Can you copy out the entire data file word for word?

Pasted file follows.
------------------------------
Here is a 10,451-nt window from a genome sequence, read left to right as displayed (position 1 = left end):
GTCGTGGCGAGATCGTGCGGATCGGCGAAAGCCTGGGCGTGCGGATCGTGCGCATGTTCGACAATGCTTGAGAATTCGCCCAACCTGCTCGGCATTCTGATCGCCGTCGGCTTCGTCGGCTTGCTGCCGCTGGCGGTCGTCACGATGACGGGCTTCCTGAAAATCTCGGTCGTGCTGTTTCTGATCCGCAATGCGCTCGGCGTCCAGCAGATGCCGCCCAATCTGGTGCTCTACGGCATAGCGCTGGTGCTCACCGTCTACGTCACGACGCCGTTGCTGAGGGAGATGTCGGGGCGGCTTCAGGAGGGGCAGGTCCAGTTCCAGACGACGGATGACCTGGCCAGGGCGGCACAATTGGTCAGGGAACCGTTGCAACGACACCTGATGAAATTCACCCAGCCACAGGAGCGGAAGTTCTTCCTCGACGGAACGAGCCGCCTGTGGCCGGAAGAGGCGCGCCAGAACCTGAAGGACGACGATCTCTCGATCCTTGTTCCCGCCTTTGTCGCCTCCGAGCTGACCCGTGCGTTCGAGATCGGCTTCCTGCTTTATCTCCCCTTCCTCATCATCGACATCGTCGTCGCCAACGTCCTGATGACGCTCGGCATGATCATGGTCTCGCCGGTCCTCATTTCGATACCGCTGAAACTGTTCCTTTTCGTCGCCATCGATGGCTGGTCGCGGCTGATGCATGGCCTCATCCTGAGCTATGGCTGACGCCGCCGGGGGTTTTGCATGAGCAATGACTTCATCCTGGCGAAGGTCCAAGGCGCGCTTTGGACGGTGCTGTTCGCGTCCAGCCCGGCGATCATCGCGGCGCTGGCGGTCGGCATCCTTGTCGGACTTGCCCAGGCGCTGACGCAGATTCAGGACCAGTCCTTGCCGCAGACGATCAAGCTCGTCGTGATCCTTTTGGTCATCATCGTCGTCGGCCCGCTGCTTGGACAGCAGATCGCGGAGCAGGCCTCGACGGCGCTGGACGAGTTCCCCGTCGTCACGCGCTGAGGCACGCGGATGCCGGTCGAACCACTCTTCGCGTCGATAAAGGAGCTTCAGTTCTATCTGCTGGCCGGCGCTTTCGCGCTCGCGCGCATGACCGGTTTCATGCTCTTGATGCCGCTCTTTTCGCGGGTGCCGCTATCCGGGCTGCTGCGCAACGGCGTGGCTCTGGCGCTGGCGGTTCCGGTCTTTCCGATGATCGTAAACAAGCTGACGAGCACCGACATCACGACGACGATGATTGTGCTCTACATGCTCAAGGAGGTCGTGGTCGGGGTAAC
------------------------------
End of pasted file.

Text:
Here is a 10,451-nt window from a genome sequence, read left to right as displayed (position 1 = left end):
GTCGTGGCGAGATCGTGCGGATCGGCGAAAGCCTGGGCGTGCGGATCGTGCGCATGTTCGACAATGCTTGAGAATTCGCCCAACCTGCTCGGCATTCTGATCGCCGTCGGCTTCGTCGGCTTGCTGCCGCTGGCGGTCGTCACGATGACGGGCTTCCTGAAAATCTCGGTCGTGCTGTTTCTGATCCGCAATGCGCTCGGCGTCCAGCAGATGCCGCCCAATCTGGTGCTCTACGGCATAGCGCTGGTGCTCACCGTCTACGTCACGACGCCGTTGCTGAGGGAGATGTCGGGGCGGCTTCAGGAGGGGCAGGTCCAGTTCCAGACGACGGATGACCTGGCCAGGGCGGCACAATTGGTCAGGGAACCGTTGCAACGACACCTGATGAAATTCACCCAGCCACAGGAGCGGAAGTTCTTCCTCGACGGAACGAGCCGCCTGTGGCCGGAAGAGGCGCGCCAGAACCTGAAGGACGACGATCTCTCGATCCTTGTTCCCGCCTTTGTCGCCTCCGAGCTGACCCGTGCGTTCGAGATCGGCTTCCTGCTTTATCTCCCCTTCCTCATCATCGACATCGTCGTCGCCAACGTCCTGATGACGCTCGGCATGATCATGGTCTCGCCGGTCCTCATTTCGATACCGCTGAAACTGTTCCTTTTCGTCGCCATCGATGGCTGGTCGCGGCTGATGCATGGCCTCATCCTGAGCTATGGCTGACGCCGCCGGGGGTTTTGCATGAGCAATGACTTCATCCTGGCGAAGGTCCAAGGCGCGCTTTGGACGGTGCTGTTCGCGTCCAGCCCGGCGATCATCGCGGCGCTGGCGGTCGGCATCCTTGTCGGACTTGCCCAGGCGCTGACGCAGATTCAGGACCAGTCCTTGCCGCAGACGATCAAGCTCGTCGTGATCCTTTTGGTCATCATCGTCGTCGGCCCGCTGCTTGGACAGCAGATCGCGGAGCAGGCCTCGACGGCGCTGGACGAGTTCCCCGTCGTCACGCGCTGAGGCACGCGGATGCCGGTCGAACCACTCTTCGCGTCGATAAAGGAGCTTCAGTTCTATCTGCTGGCCGGCGCTTTCGCGCTCGCGCGCATGACCGGTTTCATGCTCTTGATGCCGCTCTTTTCGCGGGTGCCGCTATCCGGGCTGCTGCGCAACGGCGTGGCTCTGGCGCTGGCGGTTCCGGTCTTTCCGATGATCGTAAACAAGCTGACGAGCACCGACATCACGACGACGATGATTGTGCTCTACATGCTCAAGGAGGTCGTGGTCGGGGTAAC